September 25, 2012
Brain Of Albert Einstein Can Be Downloaded As An App
Peter Suciu for redOrbit.com — Your Universe Online
Artifacts owned by celebrities can fetch big prices at auction, while actual body parts can be quite valuable as well. Last year John Lennon´s tooth sold for more than $31,000 at auction. By contrast Che Guevara´s hands — which were cut off the body of the revolutionary after he was executed in 1967 to confirm that he was truly dead — have mysteriously disappeared and were even the subject of a film!The brain of Albert Einstein by contrast is neither so valuable, nor so elusive. In fact, the brain that reportedly revolutionized physics can be downloaded as an app for $9.99. Just don´t expect it to teach you anything about the theory of relativity. In fact, don´t expect it to do much.
Einstein reportedly didn´t even know his own phone number, and this app won´t be able to remember a user´s number either. The app doesn´t actually include Einstein´s genius or contain his knowledge. It is simply scans of the famous physicist´s brain.
This is just the latest twist in the history of the grey matter of Einstein's brain since his death in 1955.
After his death, Einstein´s brain was removed by pathologist Thomas Harvey, who had performed Einstein´s autopsy. The hope was that future researchers could uncover secrets behind his genius. Harvey divided the brain into 240 pieces, which were stored in jars. These were given to researchers over the years, with the remainder eventually going to Dr. Elliot Krauss at Princeton University Medical Center in 1998.
Slides of the brain were used in a 1999 “Lancet” study, in which Harvey collaborated. That study showed that a region of Einstein´s brain — the parietal lobe — was 15 percent wider than normal, as reported by the Associated Press. This section of the brain is important to the understanding of math, language and spatial relationships and could help explain Einstein´s understanding of the universe.
Now the various pieces of the brain, which have been preserved on slides have been made available as an iPad app, which has been developed by the National Museum of Health and Medicine Chicago, an offshoot of the Department of Defense´s National Museum of Health and Medicine in Silver Spring, Maryland.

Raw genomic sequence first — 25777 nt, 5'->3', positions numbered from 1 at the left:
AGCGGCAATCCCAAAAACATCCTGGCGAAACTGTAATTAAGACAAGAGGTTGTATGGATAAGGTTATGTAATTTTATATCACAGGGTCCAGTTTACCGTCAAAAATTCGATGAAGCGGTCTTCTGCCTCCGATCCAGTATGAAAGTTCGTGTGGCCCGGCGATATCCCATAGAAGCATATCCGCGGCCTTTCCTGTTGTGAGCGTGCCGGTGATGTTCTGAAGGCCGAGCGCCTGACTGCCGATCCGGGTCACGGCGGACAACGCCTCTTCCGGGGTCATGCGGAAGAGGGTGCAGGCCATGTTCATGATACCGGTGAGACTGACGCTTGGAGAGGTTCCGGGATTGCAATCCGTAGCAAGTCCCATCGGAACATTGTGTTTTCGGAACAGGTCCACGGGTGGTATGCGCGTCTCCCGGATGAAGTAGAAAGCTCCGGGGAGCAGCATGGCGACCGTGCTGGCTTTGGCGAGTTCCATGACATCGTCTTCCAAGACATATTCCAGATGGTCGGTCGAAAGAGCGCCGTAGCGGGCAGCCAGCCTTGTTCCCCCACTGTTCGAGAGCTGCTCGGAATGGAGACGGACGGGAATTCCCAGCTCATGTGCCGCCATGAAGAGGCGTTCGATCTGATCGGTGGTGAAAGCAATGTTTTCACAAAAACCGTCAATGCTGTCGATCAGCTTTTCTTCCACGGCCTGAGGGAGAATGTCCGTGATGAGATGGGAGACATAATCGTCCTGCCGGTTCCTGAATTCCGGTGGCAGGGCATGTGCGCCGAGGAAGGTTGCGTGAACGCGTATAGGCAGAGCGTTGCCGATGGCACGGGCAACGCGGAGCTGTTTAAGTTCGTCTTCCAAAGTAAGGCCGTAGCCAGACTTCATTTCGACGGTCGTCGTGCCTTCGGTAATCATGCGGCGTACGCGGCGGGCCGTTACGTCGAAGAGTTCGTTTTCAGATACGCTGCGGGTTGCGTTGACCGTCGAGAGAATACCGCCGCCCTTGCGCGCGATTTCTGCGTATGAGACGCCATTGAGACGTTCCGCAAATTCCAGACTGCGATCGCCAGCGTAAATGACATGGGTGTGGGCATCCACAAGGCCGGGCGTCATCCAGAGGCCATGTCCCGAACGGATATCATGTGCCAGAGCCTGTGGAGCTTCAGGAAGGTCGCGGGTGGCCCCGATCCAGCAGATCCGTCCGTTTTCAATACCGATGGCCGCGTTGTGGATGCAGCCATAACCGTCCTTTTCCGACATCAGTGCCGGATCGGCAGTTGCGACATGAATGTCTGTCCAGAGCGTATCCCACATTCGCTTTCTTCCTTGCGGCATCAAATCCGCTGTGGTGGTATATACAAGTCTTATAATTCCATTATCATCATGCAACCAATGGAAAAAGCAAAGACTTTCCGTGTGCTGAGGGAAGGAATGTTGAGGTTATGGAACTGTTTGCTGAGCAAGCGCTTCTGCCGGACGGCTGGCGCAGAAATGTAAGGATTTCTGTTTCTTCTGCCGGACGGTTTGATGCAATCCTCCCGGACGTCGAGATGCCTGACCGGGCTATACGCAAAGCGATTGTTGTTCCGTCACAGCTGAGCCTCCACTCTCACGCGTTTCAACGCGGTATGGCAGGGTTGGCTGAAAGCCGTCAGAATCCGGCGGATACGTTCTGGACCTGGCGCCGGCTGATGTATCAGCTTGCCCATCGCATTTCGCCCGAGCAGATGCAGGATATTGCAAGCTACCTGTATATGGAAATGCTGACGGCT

“I can´t wait to find out what they´ll discover,” said Steve Landers, a consultant for the National Museum of Health and Medicine Chicago who designed the app, in an interview with the Associated Press. “I'd like to think Einstein would have been excited.”
However, would-be tablet researchers shouldn´t expect too much and shouldn´t get too excited.
While the app may allow researchers to look deeper into the various regions of Einstein´s brain, the tissue was preserved before modern imaging technology, and thus it could be difficult for scientists to determine exactly where each piece originated. The app only organizes the slides into general brain regions and doesn´t fully apply them with precision to an anatomical model.
As a result there is no 3D model of the brain to work with, and moreover the 1-inch-by-3-inch slides represent only a fraction of the entire brain. To those working with it, it is a puzzle without all the pieces.
Perhaps it would be a puzzle someone like Einstein would excel at tackling — or at least enjoy studying.